shimobaatar wrote:
10 Aug 2018 02:44
What is the conjugation of "ar" like?
I don't know exactly because I seem to have made a mistake. I thought the infinitive of habeō is hábere, not habḗre. So it's not /ˈa.βrə/ > /ˈawr/ > /ˈar/ but something else, probably aver /əˈveː/ or just ver or ér ~ er. This is what I have so far:

Image

The future and present conditional are definitely set though.
shimobaatar wrote:
10 Aug 2018 02:44
What's the difference between the different forms of the number 1?
The first is masculine, the latter is feminine.
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Re: ixals' scratchpad

Post by ixals » 15 Aug 2018 21:16

A Russian-inspired triconsonantal conlang. An idea I had for some time but always put aside because I didn't like the sound changes.

/ʲi ʲe ʲa ʲu/ <i ye ya yu>
/e~ɨ¹ a~ʌ~ə² u/ <e a~o u>

/m n/
/b p d t g k/
/t͡s t͡ʃ³/
/f v θ ð s z ʃ³ ʒ³ x ɣ⁴/
/l r/

¹ /ɨ/ in unstressed syllables
² /ʌ/ in unstressed syllables followed by an unpalatalised syllable and in front of /l/ [ɫ] and /v/ (written as <o> if /ʌ/ except if part of an infix of a root in the latter two cases), /ə/ if followed by a palatalised syllable
³ palatal if palatalised, retroflex if unpalatalised
⁴ /j/ if palatalised


Consonants devoice at the end of words.

Sample conjugation of √g-l-z "to see":
Definitely not inspired by Russian glaz [:P]

Image

I thought I'll try ergative-absolutive alignment with this language as well to push my boundaries. The proto-language distinguished past/present and had a habitual tense formed by reduplication of the first syllable. The habitual became the regular present and the old present became the future. Remnants of the reduplication can be seen in the fourth person absolutive. Some of the proto-words:

/uː gaˈlaz/ > /uːˈglaz/ > /ˈu.gɫʌs/
1PS see > 1PS-see.FUT > 1PS.see.FUT

/uː i gaˈlaz/ > /ˈuːi̯.glaz/ ~ /ˈwu̯i.glaz/ > /ˈvʲe.gɫɨs/
1PS here see > 1PS.ERG-see.FUT > 1PS.ERG.see.FUT

/si i galaˈzi ˈaiw/ > /ˈsiː.glæːz æːv/ > /sʲiˈglʲe.zʲev/
2PS here see-PST NEG > 2PS.ERG-see.PST NEG > 2PS.ERG.see.PST.NEG

I made the ergative come from the word for "here" which ultimately was a optional distinction between subject and object. In sentences without an object, the distinction wasn't needed so a galaz was the preferred form for "They see". In sentences with an object, the distinction was kept and became necessary. This enabled a more free word order and caused the language's ergative-absolutive alignment. So a galaz si ("They see you") became replaced by a i galaz si which could now also be said as si galaz a i. However, the SVO was the most common and the subjects became prefixed to the verb. I also have a daughter language in mind which has nominative-accusative alignment and suffixed the subject to the verb together with i all the time.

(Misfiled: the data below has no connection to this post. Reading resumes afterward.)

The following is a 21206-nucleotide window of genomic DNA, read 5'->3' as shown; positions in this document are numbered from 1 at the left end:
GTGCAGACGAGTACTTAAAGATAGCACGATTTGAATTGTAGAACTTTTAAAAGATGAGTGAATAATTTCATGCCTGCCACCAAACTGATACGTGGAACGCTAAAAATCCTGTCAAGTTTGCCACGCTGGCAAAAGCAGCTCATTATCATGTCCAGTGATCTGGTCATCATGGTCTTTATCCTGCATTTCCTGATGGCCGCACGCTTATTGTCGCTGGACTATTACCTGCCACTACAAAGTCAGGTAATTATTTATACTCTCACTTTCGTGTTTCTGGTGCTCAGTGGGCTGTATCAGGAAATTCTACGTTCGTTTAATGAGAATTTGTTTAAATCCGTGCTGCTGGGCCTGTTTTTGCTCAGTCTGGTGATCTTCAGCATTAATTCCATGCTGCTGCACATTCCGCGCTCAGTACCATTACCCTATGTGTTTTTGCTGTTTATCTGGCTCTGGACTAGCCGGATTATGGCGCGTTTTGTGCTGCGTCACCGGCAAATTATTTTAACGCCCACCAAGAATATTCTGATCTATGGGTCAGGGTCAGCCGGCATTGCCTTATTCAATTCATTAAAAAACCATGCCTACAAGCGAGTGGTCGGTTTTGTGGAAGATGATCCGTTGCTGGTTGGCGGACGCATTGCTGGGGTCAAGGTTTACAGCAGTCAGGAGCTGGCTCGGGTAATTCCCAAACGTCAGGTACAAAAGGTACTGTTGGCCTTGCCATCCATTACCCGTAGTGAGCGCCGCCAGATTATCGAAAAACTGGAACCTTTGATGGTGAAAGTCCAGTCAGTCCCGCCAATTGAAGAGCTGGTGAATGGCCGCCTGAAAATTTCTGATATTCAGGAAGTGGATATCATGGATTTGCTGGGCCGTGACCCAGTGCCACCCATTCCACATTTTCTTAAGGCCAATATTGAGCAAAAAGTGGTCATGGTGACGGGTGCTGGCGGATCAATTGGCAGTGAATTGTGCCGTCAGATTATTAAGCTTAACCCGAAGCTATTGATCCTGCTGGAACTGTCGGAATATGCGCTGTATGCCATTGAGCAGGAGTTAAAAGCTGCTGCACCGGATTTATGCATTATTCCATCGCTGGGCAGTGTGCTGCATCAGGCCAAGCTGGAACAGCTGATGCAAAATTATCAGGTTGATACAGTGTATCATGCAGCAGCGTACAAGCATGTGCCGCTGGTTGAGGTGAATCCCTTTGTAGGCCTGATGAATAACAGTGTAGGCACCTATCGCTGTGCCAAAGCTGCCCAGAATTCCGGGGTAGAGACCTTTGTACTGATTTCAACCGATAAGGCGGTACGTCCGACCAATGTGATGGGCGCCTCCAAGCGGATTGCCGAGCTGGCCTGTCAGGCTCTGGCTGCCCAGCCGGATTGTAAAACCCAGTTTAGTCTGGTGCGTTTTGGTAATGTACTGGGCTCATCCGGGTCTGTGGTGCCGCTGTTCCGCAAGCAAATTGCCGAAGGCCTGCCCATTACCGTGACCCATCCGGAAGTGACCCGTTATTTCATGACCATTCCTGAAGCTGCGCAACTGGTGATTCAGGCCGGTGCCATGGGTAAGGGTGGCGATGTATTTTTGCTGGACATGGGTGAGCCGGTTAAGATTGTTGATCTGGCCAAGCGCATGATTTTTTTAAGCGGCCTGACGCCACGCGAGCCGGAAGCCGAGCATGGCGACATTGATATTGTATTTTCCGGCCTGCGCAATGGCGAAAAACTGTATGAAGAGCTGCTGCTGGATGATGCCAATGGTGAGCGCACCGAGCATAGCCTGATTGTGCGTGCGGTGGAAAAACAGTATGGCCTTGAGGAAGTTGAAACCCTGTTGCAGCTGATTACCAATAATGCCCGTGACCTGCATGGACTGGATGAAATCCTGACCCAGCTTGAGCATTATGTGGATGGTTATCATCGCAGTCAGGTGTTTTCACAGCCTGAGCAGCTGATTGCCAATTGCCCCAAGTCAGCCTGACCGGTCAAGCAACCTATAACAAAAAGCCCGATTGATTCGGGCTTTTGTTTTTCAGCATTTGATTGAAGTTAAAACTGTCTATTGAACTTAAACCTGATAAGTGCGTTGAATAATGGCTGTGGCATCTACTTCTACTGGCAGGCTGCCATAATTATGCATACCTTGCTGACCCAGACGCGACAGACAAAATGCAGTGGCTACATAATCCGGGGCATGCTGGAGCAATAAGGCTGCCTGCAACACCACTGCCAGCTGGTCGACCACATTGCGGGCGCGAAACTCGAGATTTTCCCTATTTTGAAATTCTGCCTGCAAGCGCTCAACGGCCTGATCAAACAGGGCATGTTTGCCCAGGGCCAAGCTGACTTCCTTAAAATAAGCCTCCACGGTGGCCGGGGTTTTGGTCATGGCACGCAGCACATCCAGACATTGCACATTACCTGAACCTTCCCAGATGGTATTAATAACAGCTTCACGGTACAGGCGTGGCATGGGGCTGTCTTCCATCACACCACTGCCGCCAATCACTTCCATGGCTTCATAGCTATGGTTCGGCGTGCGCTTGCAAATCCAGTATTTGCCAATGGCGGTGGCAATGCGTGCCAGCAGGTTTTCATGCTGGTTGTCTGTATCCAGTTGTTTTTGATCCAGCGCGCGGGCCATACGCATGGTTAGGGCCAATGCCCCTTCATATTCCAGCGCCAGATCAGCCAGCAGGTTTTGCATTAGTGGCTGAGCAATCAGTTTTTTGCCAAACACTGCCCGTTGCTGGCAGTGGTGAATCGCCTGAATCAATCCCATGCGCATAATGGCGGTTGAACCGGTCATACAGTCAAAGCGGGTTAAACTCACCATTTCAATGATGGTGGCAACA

Edit: Idea: Having the origin of ergative-absolutive alignment from a word like "here" or "this" be an areal feature if I'll ever make a conworld out of this?
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Re: ixals' scratchpad

Post by ixals » 27 Sep 2018 20:02

Conlanger's block so I came up with a random phonology to try to step out of my box [B)]

/i e o ã/ <i e o a>
/ḭ ḛ o̰ ã̰/ <iˀ eˀ oˀ aˀ>

/m n ɲ ŋ/ <m n ň g>
/p t tʲ k kʲ kʷ q ʔ/ <p t tʲ c cʲ cʷ q ˀ>
/f s ð ʃ ɬ x/ <f s d š ł h>
/t͡s t͡ʃ t͡ɬ/ <ts tš tł>
/w l r/ <w l r>

miˀłłc /mɨ̰ɬːk/
tlpcʷo /tl̩pkʷo/
aˀššri /ã̰ʃːri/
mmcʲehc /m̩ːkʲexk/
oˀgdd /o̰ŋðː/

/ð/ is probably the only outlier and my explanation is that it's fairly new and comes from /j/ and maybe /z/ (< /rʲ/).
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Re: ixals' scratchpad

Post by ixals » 14 Oct 2018 15:34

And another random speed romlang I made.

/a e ɛ i o ɔ u/ <a/á e/é e/è/ai i/í o/ó o/ò/au u/ú>
/ɐ̃ ɛ̃ ɔ̃/ <an/am/án/ám en/em/én/ém/èn/èm/ain/aim/in/im/ín/ím on/om/ón/óm/òn/òm/aun/aum/un/um/ún/úm>
/ɛi̯ ɔi̯ ui̯ ɛu̯ ɔu̯ iu̯/ <ei oi ui eu ou iu>

/m n ɲ/ <m n gn>
/p b t d k g/ <p b/v t d c/qu g/gu>
/f s t͡s ʃ t͡ʃ x h/ <f s c/ç x ch y h>
/j w l ʎ ɾ ʀ/ <i/hi u/ü/hu l gl r r/rr>

Allophones:
- unstressed /a e ɛ i o ɔ u/ turn into /ə i ɛ i u ɔ u/ in open and simple closed syllables and /a ɛ ɛ i ɔ ɔ u/ in heavy closed syllables
- final /ɲ ʎ/ depalatalise into /n l/
- /l/ after a consonant palatalised into /ʎ/
- intervocalic /b d g/ are realised as /β ð ɣ/
- /b d g/ devoice at the end of words
- coda /h/ and coda /ɾ/ are not pronounced (however, final /ɾə/ results in a new final /ɾ/)